"The fact remains they left important business hanging as they headed for the airport. For instance, Idaho is awaiting confirmation of David Nye as federal judge. He was nominated to be the state’s second federal district judge, replacing Judge Edward Lodge who took senior status last July. The state has been getting by with just one federal district judge for a year. Now it will wait another seven weeks, at best. The Senate Judiciary Committee finally voted to confirm Nye on Thursday, but he can’t begin work until the full Senate takes a vote. Seventeen other judges have been waiting even longer to be confirmed. Judge Merrick Garland, who was nominated to the U.S. Supreme Court, can’t even get a hearing. Spokesman-Review reporter Betsy Z. Russell, who covers Idaho politics, conducted research on “August” recesses and found this to be the longest one since they began, in 1971."

Commentary: With Merrick Garland obstruction, U.S. Senate sets sad milestone (Philadelphia Inquirer [PA], 07/20/16)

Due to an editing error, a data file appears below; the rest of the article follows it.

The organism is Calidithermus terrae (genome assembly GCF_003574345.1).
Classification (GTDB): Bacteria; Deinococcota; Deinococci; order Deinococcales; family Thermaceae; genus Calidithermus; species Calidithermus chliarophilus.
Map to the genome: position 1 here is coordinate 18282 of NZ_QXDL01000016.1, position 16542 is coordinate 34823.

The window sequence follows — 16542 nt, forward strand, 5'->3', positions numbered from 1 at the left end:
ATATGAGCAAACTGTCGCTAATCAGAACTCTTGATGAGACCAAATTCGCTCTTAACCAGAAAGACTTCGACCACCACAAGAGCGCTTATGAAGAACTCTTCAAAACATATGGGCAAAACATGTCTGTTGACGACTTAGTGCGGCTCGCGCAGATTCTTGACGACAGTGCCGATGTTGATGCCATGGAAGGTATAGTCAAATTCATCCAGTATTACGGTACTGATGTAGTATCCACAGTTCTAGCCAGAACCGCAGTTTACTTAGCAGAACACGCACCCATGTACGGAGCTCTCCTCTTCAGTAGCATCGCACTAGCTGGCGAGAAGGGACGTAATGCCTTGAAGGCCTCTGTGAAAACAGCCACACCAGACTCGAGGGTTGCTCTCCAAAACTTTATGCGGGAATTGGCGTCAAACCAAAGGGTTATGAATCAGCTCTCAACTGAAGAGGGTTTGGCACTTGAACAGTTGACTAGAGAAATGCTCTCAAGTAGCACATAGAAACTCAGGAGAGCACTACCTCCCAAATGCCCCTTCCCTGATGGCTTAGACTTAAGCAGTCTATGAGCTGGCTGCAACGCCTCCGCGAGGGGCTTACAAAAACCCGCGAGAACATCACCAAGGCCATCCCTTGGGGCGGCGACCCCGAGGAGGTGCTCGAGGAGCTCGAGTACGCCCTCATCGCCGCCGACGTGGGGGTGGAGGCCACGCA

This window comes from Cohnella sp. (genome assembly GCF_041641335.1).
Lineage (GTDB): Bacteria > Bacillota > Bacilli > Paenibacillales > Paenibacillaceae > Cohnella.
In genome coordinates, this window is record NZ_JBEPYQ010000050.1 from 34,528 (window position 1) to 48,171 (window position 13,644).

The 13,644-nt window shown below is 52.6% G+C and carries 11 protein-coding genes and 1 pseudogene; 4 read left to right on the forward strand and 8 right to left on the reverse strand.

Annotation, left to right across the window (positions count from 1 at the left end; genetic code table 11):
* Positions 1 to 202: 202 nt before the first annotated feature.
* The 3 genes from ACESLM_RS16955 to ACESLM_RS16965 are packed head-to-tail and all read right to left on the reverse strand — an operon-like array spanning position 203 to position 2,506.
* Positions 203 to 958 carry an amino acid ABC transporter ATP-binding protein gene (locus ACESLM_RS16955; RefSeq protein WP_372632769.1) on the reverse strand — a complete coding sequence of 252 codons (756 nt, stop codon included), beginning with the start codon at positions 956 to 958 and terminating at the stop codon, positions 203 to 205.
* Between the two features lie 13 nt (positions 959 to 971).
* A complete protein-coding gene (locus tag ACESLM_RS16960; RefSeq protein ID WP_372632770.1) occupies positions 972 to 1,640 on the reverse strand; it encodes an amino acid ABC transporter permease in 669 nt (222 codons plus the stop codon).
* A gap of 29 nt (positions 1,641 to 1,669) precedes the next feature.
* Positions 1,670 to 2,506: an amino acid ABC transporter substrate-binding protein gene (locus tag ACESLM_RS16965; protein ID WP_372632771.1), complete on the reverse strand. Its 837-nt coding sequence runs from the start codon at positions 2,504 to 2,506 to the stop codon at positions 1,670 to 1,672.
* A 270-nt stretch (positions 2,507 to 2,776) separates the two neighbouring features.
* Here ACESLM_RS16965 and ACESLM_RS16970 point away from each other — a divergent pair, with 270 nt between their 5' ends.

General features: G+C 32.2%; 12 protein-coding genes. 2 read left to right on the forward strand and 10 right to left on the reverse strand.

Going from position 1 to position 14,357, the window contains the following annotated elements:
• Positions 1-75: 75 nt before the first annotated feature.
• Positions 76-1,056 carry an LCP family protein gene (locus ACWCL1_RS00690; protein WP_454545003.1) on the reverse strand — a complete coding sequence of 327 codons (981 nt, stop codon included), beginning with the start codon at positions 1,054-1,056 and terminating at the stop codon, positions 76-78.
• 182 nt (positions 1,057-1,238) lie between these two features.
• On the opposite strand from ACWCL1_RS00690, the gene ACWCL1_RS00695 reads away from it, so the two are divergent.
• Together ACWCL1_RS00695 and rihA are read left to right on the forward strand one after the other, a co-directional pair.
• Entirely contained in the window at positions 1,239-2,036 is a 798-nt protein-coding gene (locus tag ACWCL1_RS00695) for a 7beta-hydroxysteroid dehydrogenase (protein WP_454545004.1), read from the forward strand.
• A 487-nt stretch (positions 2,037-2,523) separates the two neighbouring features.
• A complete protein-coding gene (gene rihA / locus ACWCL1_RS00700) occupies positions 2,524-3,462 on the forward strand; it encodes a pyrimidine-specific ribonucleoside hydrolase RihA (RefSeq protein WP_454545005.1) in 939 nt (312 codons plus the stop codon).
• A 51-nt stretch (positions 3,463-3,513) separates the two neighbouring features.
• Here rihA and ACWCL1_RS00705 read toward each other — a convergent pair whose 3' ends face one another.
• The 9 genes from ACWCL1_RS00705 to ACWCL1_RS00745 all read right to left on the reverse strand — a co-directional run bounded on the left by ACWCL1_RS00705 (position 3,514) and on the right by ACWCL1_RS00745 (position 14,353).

Frederick Lawrence: "Judge Merrick Garland has set a record he never sought and one of which no one, certainly not the U.S. Senate, should be proud. July 19 marks 125 days since President Obama nominated Garland to the Supreme Court to replace the late Justice Antonin Scalia. The nomination passes the record for delay that the Senate set a century ago with the nomination of Louis D. Brandeis to the court.... Even the battle over the Brandeis nomination a century ago culminated in a vote on the floor of the Senate. ... Today marks a new low - the Senate refuses even to hold a hearing on Merrick Garland. I join lawyers and scholars from across the political and legal spectrum in observing that Garland is an exceptionally qualified nominee ... The constitutional responsibility of the Senate to provide advice and consent is clear.... the institution whose credibility is most at risk from this obstruction is the U.S. Senate itself."

Judge Garland’s Nomination, Day 126 (New York Times, 07/20/16)
Jeffrey Rosen, Op-Ed: " on March 16, Merrick B. Garland was nominated to the Supreme Court. Today, therefore, he surpasses the record previously held by Louis D. Brandeis .... There’s reason to believe that Judge Garland, if confirmed, would also be a unifying figure. ... If Judge Garland is confirmed, he could be just what America needs to help bring us together at a time when justices and citizens of different perspectives have never seemed so far apart."